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EDMUND G. BROWN JR.
Governor

State of California—Health and Human Services Agency
California Department of Public Health


September 9, 2022


TO:
California Healthcare Providers

SUBJECT:
Healthcare Provider Health Advisory: Updated Guidance on Laboratory Testing of Pediatric Patients for Monkeypox (MPX) Virus Infection in California


This alert provides updated information for California healthcare providers with regard to testing of pediatric patients for MPX. At this time, we encourage providers to be judicious about MPX virus testing for pediatric patients, including children and non-sexually active adolescents, with no plausible risk of exposure and for whom there is low clinical suspicion for MPX infection.

The decision to test can have a broad impact on the child or adolescent and their family and should therefore be reserved for situations where there is a known or likely exposure, or a clinical presentation very suggestive of MPX infection. The testing process may potentially take several days, resulting in missed school, work, or other activities. It can also be stigmatizing and affect mental health. Further, false-positive test results have been reported, which can happen when testing is performed among people unlikely to have a condition.

The MPX outbreak in California and elsewhere in the U.S. currently remains concentrated among adults who identify as men, and transmission has primarily occurred during sexual and intimate contact with other men. As described by the American Academy of Pediatrics (AAP), the risk of children getting infected with MPX is low. While pediatric cases have been confirmed in the U.S., including in California, they are rare. The AAP recommends testing patients with suspicious lesions if there is a history of close, personal contact with someone who has MPX. This may include living with or being cared for by someone who has MPX or intimate or sexual contact for adolescents who are sexually active.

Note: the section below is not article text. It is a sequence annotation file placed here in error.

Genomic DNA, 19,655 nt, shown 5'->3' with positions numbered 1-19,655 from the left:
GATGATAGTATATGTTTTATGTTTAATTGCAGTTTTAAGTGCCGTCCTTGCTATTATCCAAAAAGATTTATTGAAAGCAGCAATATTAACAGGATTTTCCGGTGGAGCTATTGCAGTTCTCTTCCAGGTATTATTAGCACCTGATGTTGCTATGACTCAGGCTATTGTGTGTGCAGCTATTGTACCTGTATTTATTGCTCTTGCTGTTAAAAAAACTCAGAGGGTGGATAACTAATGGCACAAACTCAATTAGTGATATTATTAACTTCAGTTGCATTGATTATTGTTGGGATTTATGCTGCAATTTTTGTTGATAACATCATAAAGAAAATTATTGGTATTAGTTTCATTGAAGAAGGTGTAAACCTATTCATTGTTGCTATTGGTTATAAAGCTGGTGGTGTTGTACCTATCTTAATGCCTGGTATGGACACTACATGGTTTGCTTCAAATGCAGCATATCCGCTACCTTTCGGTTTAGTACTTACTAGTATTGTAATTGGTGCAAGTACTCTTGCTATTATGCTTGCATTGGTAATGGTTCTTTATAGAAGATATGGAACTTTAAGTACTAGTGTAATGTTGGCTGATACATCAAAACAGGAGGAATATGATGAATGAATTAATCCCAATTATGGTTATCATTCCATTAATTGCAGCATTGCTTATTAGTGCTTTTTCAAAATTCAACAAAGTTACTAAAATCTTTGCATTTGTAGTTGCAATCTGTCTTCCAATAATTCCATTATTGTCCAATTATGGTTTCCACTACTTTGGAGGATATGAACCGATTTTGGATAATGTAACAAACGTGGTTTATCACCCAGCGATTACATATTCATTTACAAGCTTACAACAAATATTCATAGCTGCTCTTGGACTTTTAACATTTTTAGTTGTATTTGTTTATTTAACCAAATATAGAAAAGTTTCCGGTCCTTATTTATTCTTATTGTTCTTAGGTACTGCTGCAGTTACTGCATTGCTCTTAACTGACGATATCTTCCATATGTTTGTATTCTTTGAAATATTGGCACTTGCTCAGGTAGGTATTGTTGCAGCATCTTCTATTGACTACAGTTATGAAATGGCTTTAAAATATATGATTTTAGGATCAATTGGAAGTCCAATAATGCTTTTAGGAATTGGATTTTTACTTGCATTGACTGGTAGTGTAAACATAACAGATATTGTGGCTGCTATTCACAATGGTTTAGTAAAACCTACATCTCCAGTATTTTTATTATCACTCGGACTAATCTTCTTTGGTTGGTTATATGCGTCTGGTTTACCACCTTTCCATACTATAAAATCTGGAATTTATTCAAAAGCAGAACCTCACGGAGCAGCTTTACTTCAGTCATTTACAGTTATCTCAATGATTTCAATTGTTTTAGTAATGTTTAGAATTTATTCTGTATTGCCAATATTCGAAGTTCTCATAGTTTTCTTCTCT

Rashes and skin lesions are common among children and adolescents and are caused by a variety of infectious and non-infectious conditions, including varicella, herpes simplex virus, hand, foot, and mouth disease caused by enteroviruses, acne, molluscum, scabies, drug-related rashes, allergic reactions, and insect bites.

Coxsackie A-6 (CAV-6), a type of enterovirus, is well known to cause atypical hand, foot and mouth rashes and is circulating in California at this time. Children with eczema are particularly likely to have the atypical rash with CAV-6 and are also at risk for eczema herpeticum. Both of these conditions, as well as varicella, have led to work-ups for MPX in recent weeks in California.

While it is important to consider MPX in any person with compatible symptoms, a rash alone should not necessarily prompt testing. If a provider decides to test for MPX, a plausible risk for exposure should be identified, unless the child or adolescent has one or more lesions that are highly characteristic of MPX.

As mentioned in the August 30, 2022 CDPH MPX CAHAN, if you have a suspect pediatric MPX case, please contact your local health department. We are strongly encouraging consultation and testing of suspect pediatric cases within the California public health laboratory network unless the patient is an adolescent with sexual exposure. It is also very helpful to submit lesion photos if MPX testing is being considered.

For more information, including guidance on evaluating and caring for pediatric patients with possible MPX, see:

Thank you for your continued efforts to keep Californian healthy.

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